Three months after Airway Heights officials approved a Kalispel Tribal casino inside their city, supporters of the proposal are crossing their fingers while critics continue trying to cut it off at the pass.
After a public hearing two weeks ago in Spokane where detractors again attacked the casino, tribal leaders have been busy defending its likely impact on the community.
Taking most of the Kalispel’s energy last week was the need to send a detailed response to an attack by a group that knows Indian gambling well - the Spokane Indian Tribe.
The Spokane tribe - which has been neutral on the Airway Heights project up to now - recently sent an 18-page objection to the casino. If built on 40 acres of land inside Airway Heights, the $17 million casino would be the largest gambling operation in Spokane County.
The Spokanes recently sent their objection to the federal Bureau of Indian Affairs, which must decide if the casino helps the tribe or could harm the community.
The Spokane tribe’s objections are “regrettable, particularly because the Spokanes are a huge tribe, compared to the Kalispels,” said Kalispel attorney Nettie Alvarez.
The Spokanes run two major slotmachine and bingo operations in the Spokane area.
“The main objection (by the Spokane tribe) is their fear of business competition,” said Kalispel Tribal Chairman Glen Nenema.
The Kalispels are based on a 4,600-acre reservation near Usk, Wash. They say the Airway Heights casino - the tribe’s first business venture outside their traditional reservation - will create jobs and economic opportunities for its 250 members. Most of them live in Spokane County.
The casino would also create other non-tribal jobs, attract other service businesses to the West Plains and generate more tourism.
Members of the Spokane tribe did not offer further comments on their objections sent to the BIA. Neither Nenema nor the bureau would provide a copy of the Kalispel response to the Spokanes’ objections.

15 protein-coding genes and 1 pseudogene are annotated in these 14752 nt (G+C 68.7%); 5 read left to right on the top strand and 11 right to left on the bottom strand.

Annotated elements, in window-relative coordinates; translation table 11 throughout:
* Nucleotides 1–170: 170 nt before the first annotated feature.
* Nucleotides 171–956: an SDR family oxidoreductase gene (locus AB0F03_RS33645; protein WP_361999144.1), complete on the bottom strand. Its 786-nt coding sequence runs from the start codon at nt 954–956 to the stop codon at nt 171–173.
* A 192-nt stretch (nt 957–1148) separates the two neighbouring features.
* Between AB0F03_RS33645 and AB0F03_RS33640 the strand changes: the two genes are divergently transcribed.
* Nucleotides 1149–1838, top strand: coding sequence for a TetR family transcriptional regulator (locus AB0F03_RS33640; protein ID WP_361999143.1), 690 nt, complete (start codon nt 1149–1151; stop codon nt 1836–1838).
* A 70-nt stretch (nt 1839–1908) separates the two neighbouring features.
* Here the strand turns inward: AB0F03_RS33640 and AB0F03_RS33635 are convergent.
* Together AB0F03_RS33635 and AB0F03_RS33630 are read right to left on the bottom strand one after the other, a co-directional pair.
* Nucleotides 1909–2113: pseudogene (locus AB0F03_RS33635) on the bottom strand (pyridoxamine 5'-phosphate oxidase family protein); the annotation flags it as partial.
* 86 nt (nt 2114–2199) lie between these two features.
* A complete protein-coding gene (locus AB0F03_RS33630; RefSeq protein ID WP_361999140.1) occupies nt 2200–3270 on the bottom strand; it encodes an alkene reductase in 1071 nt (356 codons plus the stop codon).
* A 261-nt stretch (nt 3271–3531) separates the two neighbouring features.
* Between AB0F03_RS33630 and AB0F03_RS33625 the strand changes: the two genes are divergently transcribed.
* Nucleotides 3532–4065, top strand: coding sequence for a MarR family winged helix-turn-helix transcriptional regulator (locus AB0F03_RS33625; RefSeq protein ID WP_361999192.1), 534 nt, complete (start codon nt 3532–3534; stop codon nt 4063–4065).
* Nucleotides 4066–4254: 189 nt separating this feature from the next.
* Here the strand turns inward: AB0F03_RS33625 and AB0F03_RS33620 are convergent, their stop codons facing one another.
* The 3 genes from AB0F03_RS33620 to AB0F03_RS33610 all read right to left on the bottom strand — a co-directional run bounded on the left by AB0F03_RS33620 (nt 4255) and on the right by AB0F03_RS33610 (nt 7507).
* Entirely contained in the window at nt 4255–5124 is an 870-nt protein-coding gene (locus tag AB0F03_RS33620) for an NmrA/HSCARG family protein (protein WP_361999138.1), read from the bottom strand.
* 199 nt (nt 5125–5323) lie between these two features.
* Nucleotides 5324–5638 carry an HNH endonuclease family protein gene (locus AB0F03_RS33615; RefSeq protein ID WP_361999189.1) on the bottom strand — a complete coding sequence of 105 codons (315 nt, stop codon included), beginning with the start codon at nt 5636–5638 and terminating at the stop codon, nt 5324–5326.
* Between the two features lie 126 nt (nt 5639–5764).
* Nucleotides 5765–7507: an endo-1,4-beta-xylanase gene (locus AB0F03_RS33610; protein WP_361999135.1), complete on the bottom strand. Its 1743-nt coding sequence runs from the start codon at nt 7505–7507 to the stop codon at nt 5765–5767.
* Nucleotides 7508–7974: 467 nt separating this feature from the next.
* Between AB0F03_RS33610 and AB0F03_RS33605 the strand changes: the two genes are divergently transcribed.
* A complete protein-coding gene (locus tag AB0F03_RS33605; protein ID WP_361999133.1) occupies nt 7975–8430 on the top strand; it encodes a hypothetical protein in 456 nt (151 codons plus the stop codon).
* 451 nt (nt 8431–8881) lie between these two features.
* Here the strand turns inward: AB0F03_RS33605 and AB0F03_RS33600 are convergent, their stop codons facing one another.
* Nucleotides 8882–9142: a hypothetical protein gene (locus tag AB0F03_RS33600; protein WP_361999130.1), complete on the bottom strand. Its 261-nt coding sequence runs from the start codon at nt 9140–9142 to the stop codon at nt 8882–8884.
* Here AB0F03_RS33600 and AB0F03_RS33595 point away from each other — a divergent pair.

The Kalispels’ formal reply, added Alvarez, is that “the Spokanes’ concerns and objections are without merit.”
Alvarez said it’s uncertain when the Bureau of Indian Affairs will make its decision. “We had hoped to have an answer by the first of the year,” Nenema said.
If the agency give its approval, the tribe must also negotiate a gambling compact with Washington’s state gambling commission.
Both agencies will be reviewing the usual criticisms made against the casino - that it would attract criminal activity, strain city resources and weaken community values.
Some residents have also argued that the tribe would be welcome if they agreed to pay property taxes.
Tribal leaders bought the Airway Heights land in 1993, then arranged through federal agencies to have the 40 acres designated as tribal trust. Later this year, they also acquired reservation status for the land.
“Reservation status allows the tribe to provide health services to its members in the Spokane area,” Alvarez said.
Reservation status also provides exemption from local property taxes. And that riles some critics, such as Airway Heights resident Florence Booher.
“Property taxes are what pay for police and fire services and improvements,” she said. “And if they paid them like everyone else, I’d support it,” she said.
Alvarez said some critics are raising alarm over the possibility the tribe could use future casino earnings to buy Airway Heights property and convert it to reservation land. That might - conceivably - have an effect on Airway Heights residential and business tax rates.
“That’s something the tribe has said it does not plan to do. That’s total speculation driven by fear,” she added.
Chairman Nenema added that the prospect of the Kalispels buying more land in Airway Heights is doubtful.
If the tribe has money for investments, it’s more likely to spend it creating tribal business opportunities in the Usk area, Nenema said.
He pointed out, for instance, that the tribe has changed its mind on buying an additional 140 acres in Airway Heights. That land was to be used for a culture center and housing complex.
The shift followed the realization that sewer and water capacity in Airway Heights is inadequate for a project of that size.
Even if the tribe did buy future land and seek to make it part of its reservation, Airway Heights would be protected through the impact fees or payments that local governments get in such cases, said City Administrator Mike Patterson.
The city, for instance, would get an annual fee from the tribe of no less than $347,000 from casino earnings. “That’s far in excess of what the land would generate for Airway Heights through property taxes paid (to the county),” Patterson said.
If the state finally gives its blessing, the casino is expected to be large enough to have 50 gaming tables and 600 bingo seats.
Contrary to descriptions of the casino as “glitzy or glittery,” she insisted its design will be tasteful and appropriate. The firm preparing the design is the same one working on a national Indian center that will be constructed in the next few years, she said. , DataTimes